Planning, review and revision all are part of retirement
About a year ago, I wrote an article about planning your retirement. It centered around the use of a “bucket list” or “painting a picture of your retirement” — tools designed to help organize your thinking about what your retirement will involve.
I’m still amazed how many people think only in terms of “How much money do I need?” I will state it once more: If you don’t know what the target looks like or the other influencing factors, how can you really answer that question?
So let’s get back to the basic issue of clarifying the target. Let me repeat the critical components:
1. What are you going to do with your time?
2. What are the priorities of the critical components of your plans?
3. Write them down and re-evaluate them periodically.
The re-assessment process is what I want to focus on at this point. Maybe right after your annual tax filing is a good time to do this, as you have probably taken a look at a lot of your personal information while preparing taxes.
There is a dimension to retirement planning that I failed to mention in my last article and hope to correct with this new article. Previously, I stressed the importance of pre-retirement planning — and still do. However, that sort of implies that, once you retire, everything is said and done. If you take that approach you may be in trouble. So, again, I want to emphasize the re-assessment process.
In approaching this process, I believe we should add one more element to our written retirement plan. We should add a section that covers “intangibles” — those feelings that may or may not be rational that actually frequently play an important role in your decision making.
You can label these intangibles “concerns and hopes.” You don’t have to justify them, just document them. They will likely provide a good backdrop to your decision-making, and when you do your reassessment, it may be very beneficial to see how they have and how they should impact your decision-making. The next time around you can give them more or less emphasis, as appropriate.
The influencing factors
When you started your retirement “bucket list” or your “picture,” it was generally based on goals and desires that grew over a period of time. Along the way, hopefully, you have considered all the critical components that impact retirement decisions: psychological and physical health, home, climate, family, interests, finances, estate planning, technology, religion, etc. However, you must clearly recognize that none of these things are constant and they change more rapidly than you might expect.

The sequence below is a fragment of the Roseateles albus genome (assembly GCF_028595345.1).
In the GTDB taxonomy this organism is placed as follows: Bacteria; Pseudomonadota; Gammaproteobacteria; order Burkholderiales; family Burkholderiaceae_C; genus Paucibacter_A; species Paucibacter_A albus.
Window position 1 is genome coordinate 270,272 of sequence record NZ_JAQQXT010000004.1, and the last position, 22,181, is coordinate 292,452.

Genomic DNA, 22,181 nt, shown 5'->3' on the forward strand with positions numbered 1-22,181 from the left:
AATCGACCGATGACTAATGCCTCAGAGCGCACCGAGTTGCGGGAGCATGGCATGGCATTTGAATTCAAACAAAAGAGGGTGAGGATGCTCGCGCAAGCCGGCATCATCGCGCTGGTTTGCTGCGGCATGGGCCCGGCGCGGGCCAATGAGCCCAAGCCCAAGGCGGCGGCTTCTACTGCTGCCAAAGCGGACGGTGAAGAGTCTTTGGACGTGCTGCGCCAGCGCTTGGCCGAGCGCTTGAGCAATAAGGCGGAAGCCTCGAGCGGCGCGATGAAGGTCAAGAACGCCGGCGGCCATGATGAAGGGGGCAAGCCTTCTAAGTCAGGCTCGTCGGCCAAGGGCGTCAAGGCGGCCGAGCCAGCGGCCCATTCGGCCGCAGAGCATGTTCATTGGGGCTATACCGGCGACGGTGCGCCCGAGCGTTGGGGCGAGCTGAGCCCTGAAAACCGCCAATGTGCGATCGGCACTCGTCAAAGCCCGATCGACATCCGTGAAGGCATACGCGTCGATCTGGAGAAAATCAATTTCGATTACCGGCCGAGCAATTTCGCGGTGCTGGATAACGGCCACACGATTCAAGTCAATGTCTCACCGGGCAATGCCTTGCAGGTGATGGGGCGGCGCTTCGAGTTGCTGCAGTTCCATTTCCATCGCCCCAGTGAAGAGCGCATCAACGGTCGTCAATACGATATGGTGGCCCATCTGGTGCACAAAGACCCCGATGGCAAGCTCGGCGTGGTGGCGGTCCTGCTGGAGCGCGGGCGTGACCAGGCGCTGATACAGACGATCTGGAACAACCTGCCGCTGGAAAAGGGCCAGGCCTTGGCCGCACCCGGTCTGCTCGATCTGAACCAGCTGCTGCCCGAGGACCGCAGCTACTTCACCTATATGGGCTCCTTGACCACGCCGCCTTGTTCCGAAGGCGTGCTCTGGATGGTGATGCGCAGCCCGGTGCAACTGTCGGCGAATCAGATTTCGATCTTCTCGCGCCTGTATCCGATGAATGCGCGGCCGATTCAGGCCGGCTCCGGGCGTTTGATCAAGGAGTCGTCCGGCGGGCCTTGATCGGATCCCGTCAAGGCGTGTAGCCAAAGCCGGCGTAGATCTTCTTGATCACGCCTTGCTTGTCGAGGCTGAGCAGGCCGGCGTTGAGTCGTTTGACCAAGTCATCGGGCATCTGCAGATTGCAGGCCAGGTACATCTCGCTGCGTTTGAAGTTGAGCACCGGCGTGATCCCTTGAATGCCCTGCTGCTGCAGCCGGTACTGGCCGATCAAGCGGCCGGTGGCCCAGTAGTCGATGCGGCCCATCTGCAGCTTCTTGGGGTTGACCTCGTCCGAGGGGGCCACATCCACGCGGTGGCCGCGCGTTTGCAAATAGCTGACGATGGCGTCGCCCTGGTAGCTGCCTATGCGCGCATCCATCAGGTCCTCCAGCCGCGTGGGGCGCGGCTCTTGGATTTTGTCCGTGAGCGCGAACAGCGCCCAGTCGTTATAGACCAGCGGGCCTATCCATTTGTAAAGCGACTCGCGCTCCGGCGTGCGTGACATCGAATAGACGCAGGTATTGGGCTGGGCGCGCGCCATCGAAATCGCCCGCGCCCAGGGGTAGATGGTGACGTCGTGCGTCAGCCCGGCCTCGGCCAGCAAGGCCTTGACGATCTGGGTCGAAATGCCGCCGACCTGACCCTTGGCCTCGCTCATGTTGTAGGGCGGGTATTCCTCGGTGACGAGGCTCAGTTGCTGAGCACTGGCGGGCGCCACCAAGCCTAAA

For example, I have an older sister whose family has a small business in Texas and whose retirement picture involved spending time at their cabin on Lake Superior in Canada while the sons ran the business. This past year, her husband and two sons have all died in separate, health-related events. Her retirement picture has now changed dramatically.
A couple of important points to the story: An annual review is not too frequent; don’t put off doing things that are important to your objectives.
Society plays a key role. Many people are very much involved with the world around them while they are working and evolving in their first 50 to 60 years of life. But frequently they have a mental shift when they “retire.” They have the thought process that they are just going to do their thing and let the world do its thing. They’ve done their part; now others can take over.
However, things don’t really work that way. Society keeps moving, with critical court rulings that affect health matters, marriage issues and the legal implications that stem from the rulings.
Then there are the tax and benefit decisions that affect pensions, income levels and decisions about inheritance practices. Just consider the amount of change in the financial markets in the last 12 to 24 months. Regulations on nursing homes may play a role in your life or in the lives of those whom you are expected to care for.
Now consider the impact of technology — phones, computer tablets, Skype and other communication tools that are changing so rapidly you can easily get left in the dust. It has an impact on you and your family. You need to review such changes or you will wake up one day and say, “I haven’t talked to my grandkids in three months. I wonder what is going on with them?”
Planning, review and revision are part of retirement. You must take the effort to make it what you want — not let it be something that just happens to you.
Ardon Schambers is principal and president of P3HR Consulting & Services LLC in Grand Rapids.